L.A. County District Attorney George Gascón promised to make sweeping changes to the DA’s office. Now — in his first week, the newly sworn-in DA has embarked on a plan to reimagine criminal prosecutions in L.A. County and has unveiled some of those new policy changes.
L.A. County DA George Gascón joined us with more.
Some of the vows Gascón made were ending cash bail, banning prosecutors from seeking the death penalty, and to stop trying juveniles as adults.
“My thinking has continued to evolve, and it is certainly different than what it was 40 years ago. In my transition, I grew within the police department and getting to the conclusion that what we were doing was simply recycling people in and out of the system. And that had a tremendous impact on people of color. It was a continuous process of educating myself and looking at how other parts of the world do business. I’m constantly learning; this is an exciting moment in history, it’s an exciting moment for L.A., and I’m honored to have been given the opportunity to do this work,” said Gascón.
This year, Southern California has seen more than 300 homicides. That is the first time we’ve seen those numbers in over a decade.
“In the last seven years, violent crime in L.A. County grew by 30%. Now clearly, 2020 is very different. I think COVID has an impact on the mental health of a lot of people, the way the institutions are working, and then, of course, in the U.S., we had the George Floyd murder case. And we have other cases that shocked the consciousness of a lot of people and brought a whole other level of reactions, and quite frankly questioning the entire criminal justice system. I think what you’re seeing is an overlapping of things that are happening all at the same time that we’re not equipped to deal with in a clear manner,” added Gascón.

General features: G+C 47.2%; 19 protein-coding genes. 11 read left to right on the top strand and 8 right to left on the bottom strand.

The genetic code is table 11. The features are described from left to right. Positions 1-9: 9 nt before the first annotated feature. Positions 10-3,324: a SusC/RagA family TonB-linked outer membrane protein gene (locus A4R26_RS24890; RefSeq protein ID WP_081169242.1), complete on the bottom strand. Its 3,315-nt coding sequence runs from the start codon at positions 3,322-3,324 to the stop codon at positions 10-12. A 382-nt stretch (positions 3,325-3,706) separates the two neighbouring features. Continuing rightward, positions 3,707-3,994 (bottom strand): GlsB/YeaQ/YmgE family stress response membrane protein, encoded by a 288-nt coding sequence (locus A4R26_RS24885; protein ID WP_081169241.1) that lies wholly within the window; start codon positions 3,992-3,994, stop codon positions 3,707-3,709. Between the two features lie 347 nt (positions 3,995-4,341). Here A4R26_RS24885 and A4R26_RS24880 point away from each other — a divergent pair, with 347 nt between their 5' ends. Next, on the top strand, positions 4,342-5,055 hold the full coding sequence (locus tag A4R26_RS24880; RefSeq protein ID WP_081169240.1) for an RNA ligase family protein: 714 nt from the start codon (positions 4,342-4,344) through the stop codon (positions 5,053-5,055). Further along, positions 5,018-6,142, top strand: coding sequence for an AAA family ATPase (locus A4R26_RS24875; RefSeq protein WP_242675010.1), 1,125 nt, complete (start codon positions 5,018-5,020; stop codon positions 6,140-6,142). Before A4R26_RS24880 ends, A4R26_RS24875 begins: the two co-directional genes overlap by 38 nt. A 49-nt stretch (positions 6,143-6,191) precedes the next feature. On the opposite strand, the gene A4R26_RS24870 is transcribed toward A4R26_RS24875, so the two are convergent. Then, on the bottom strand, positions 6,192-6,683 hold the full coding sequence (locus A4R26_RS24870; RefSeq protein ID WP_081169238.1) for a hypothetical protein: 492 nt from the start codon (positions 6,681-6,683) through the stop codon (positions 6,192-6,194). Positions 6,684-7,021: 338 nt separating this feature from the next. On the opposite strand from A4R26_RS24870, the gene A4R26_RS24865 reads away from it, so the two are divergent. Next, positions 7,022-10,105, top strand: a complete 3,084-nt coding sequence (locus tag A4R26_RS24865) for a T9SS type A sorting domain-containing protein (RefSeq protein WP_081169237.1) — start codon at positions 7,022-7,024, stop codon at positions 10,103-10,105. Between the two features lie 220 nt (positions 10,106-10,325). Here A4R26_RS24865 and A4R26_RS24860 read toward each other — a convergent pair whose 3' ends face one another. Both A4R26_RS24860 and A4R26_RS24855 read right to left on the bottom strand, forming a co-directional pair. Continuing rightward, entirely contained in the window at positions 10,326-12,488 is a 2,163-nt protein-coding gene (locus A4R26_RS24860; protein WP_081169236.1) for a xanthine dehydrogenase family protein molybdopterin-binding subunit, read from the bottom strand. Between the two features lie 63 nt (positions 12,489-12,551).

One thing Gascón says he is going to do is review possibly thousands of cases—including some police shootings.
“One of the things I am trying to convey is for police departments to use less force. That would be safer for everybody—not only for the community but for the officers. The reality is that if we start working together to reduce the levels of force we’re using, the work will be a lot safer for everybody around. So, I’m hoping that some of the work we’re doing generates that reaction, and then look at those cases where there is a violation of the law, and make sure that we hold ourselves accountable just like we would anyone else,” said Gascón.
Some of Gascón’s plans have drawn concerns from the ranks of 1,200 deputy district attorneys, saying that some of the changes are too much and that there are not many resources to get them all done.
“They are correct, we certainly don’t have the resources and office to do this, and that is why I’m bringing a lot of outside help. The community also has to step up here. We got to where we are through about 40 years of hyper incarceration and just focusing on one way of doing business. I will never expect all the women and men in this office to do all this work. It’s going to require a lot of community input and assistance, added Gascón.
Gascón says he is looking forward to working with the Biden administration.
“I’m very excited with the new administration, and I look forward to having a different level of work with the Justice Department. The last four years have been a disaster with the Justice Department. And, I am looking forward to a different Justice Department where we can partner together to bring reform and bring a better level of work to all of our communities,” said Gascón.